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October 7th, 2017

Metro mayors: the all-male club presiding over boards that are just 4% female


Estimated reading time: 5 minutes

Blog Admin

October 7th, 2017

Metro mayors: the all-male club presiding over boards that are just 4% female


Estimated reading time: 5 minutes

The six new metro mayors are all male. This might be less of a problem, writes Chris Game, if the Combined Authority boards they led were not overwhelmingly male too. Manchester mayor Andy Burnham has tried to create a more balanced gender split, but attempts to do so elsewhere have met with resistance.

 To some, Combined Authorities (CAs), are British government’s latest neoliberal political-economic reconfiguration of the local state. More specifically, they are the new forms of sub-central government in England, established voluntarily in recent years by groups of contiguous – and particularly metropolitan – local authorities in the hope central government will devolve to them responsibilities (and, of course, funding), principally for transport, economic development, skills and housing.

Their chief promoter, former Chancellor George Osborne, was almost obsessively keen that part of the price of such devolution would be councils’ acceptance that their CA headed by a directly elected mayor. Of the nine existing CAs, six agreed in time for elections to be held in early May, and, in a set of results few predicted, four of these first CA mayors are Conservative (Cambridgeshire/Peterborough, Tees Valley, West Midlands, West of England) and just two Labour (Greater Manchester and Liverpool City Region).

All six mayors, though, are men. This underlined, even more emphatically than might have been expected, the women problem – or rather, lack-of-women problem – that all CAs have had pretty well from their inception, epitomised by a much-recycled picture of eleven very male and pale, if not stale, Greater Manchester council leaders signing an even paler George Osborne’s first devolution deal. In the West Midlands (WM), though – where I write from and which serves as a particularly forceful illustration – we have a mega-problem with two dimensions: why it exists, and what isn’t being done about it.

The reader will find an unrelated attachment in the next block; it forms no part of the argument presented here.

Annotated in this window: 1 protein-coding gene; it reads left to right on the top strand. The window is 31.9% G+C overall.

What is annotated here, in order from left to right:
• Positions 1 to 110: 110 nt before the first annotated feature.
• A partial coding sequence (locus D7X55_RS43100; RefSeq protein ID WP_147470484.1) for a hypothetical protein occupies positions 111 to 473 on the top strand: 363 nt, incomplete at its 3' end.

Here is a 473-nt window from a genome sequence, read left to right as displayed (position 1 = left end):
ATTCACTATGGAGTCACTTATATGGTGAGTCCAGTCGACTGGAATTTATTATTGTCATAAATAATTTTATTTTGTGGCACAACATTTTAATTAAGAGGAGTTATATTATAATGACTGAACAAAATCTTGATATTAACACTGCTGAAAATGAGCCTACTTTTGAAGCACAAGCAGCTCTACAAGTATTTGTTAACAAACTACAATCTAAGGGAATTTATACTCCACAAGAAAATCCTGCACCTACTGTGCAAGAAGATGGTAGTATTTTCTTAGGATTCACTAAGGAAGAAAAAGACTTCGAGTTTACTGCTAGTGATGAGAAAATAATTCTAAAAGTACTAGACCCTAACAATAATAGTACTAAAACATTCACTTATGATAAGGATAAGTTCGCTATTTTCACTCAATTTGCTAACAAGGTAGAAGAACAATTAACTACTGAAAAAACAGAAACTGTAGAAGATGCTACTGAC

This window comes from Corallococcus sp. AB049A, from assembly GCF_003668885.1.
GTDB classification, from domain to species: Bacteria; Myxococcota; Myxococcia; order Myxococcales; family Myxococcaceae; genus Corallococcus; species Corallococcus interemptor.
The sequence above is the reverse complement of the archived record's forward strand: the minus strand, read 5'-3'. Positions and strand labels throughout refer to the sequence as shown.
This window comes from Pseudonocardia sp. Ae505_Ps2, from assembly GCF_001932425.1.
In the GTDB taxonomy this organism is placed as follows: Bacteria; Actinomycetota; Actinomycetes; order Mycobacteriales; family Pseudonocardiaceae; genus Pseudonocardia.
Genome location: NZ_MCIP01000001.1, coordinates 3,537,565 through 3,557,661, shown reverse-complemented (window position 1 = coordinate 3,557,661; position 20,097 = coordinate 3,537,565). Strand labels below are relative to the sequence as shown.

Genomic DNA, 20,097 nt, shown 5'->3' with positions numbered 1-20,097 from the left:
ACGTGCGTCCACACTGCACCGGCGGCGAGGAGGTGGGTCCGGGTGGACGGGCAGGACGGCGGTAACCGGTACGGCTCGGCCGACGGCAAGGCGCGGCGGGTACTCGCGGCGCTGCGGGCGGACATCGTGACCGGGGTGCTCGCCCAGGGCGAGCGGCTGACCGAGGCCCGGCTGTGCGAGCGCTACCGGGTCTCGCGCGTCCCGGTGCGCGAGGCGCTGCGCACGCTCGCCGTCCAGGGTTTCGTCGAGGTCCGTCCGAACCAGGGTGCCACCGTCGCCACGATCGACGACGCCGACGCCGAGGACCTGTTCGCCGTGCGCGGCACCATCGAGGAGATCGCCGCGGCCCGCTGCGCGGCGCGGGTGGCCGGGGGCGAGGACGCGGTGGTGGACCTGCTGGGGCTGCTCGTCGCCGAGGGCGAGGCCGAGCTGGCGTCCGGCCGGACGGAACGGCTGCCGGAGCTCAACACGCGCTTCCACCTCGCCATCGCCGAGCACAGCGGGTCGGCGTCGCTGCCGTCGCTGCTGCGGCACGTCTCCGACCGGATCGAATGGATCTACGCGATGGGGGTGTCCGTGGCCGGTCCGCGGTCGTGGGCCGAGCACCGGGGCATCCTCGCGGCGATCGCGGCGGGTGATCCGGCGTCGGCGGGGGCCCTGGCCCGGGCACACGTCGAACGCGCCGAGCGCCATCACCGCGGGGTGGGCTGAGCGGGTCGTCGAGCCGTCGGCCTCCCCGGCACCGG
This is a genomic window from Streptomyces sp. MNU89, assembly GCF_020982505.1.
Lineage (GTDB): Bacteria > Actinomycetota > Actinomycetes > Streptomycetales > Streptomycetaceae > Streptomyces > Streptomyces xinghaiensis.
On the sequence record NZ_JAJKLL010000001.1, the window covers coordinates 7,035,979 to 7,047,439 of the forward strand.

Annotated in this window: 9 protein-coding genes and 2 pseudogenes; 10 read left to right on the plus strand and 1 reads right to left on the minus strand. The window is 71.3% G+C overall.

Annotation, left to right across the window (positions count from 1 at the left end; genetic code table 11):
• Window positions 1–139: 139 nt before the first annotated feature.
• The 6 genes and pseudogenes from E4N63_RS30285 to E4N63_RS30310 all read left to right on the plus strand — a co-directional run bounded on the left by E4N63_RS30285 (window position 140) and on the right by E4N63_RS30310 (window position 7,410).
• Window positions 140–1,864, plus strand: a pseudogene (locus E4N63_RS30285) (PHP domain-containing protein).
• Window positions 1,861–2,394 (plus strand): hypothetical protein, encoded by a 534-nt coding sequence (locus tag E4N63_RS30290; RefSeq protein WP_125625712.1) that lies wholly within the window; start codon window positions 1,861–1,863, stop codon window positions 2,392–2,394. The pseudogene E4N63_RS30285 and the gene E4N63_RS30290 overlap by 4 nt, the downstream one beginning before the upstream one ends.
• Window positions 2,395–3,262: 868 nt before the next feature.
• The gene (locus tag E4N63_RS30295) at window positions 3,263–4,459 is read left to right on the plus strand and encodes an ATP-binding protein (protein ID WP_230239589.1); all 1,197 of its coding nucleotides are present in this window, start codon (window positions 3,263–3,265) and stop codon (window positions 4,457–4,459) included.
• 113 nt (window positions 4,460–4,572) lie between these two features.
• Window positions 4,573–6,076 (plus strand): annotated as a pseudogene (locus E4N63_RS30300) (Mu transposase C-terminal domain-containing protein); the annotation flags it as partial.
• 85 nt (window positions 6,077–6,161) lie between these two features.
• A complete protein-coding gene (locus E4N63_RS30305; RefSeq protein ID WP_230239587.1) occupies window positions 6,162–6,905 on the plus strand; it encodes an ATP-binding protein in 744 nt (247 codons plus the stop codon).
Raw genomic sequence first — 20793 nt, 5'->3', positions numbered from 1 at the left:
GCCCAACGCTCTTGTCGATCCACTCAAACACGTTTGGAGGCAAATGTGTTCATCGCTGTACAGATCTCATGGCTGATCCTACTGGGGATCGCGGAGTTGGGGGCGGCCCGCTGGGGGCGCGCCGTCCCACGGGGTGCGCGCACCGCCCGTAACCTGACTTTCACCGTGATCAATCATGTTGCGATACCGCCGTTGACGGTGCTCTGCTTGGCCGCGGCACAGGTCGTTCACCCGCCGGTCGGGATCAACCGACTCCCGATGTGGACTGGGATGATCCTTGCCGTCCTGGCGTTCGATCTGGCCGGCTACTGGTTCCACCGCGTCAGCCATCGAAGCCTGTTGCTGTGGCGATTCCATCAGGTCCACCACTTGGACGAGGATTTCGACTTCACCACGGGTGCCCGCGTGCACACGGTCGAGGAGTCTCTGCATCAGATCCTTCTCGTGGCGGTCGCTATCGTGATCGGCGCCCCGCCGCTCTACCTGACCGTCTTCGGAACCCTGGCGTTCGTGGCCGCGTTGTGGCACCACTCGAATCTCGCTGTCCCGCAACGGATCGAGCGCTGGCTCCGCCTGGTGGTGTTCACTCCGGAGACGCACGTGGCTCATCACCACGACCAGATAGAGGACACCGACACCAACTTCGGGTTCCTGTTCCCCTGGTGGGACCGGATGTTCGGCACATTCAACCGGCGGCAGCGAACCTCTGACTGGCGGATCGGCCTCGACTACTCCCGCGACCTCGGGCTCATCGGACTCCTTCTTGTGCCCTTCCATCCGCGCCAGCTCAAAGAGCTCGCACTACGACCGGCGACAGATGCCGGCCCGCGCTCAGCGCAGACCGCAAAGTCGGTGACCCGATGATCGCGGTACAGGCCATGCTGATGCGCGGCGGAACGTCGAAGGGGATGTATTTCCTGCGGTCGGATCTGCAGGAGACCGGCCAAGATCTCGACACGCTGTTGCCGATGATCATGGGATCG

It exists first because the WMCA is both bigger and more complex than the other mayoral CAs, creating a unique lack of overlap between the Mayor’s cabinet and the CA Board. The latter, in addition to Mayor Andy Street, comprises seven constituent members – the metropolitan boroughs, whose leaders are the Mayor’s ‘Portfolio holders’ or cabinet – plus 13 non-constituent members: three Local Enterprise Partnerships (LEPs) and ten of the councils they cover.

All are represented, at least potentially with voting rights, on the CA Board. Constituent councils have two elected members each (rather than other CAs’ one), non-constituent bodies one each. Adding several accredited Observers and a TUC Co-optee (as a gestural balance to the 3 LEP members) makes 33 – three or more times the size of other mayoral CAs. Finally, and with potential representational significance, all members have a nominated Substitute Member to attend and act on their behalf, if required.

Of the WMCA’s 33 members, all but one are men, the single exception being Councillor Izzi Seccombe, Leader of Warwickshire County Council, a non-constituent member. The other CAs are smaller, but their gender split disproportionality similar. None have more than one female board member, the overall split being 71-3 or 4% women – a situation that was both predictable and predicted.

In March, the Fawcett Society published an ‘Evidence Document’ on Women in Greater Manchester in conjunction with the local women’s campaign group, DivaManc. It concluded by asking all candidates to respond to five fairly demanding “Mayoral Pledges and Calls to Action”, headed by “Gender-balanced leadership and representation across Greater Manchester”.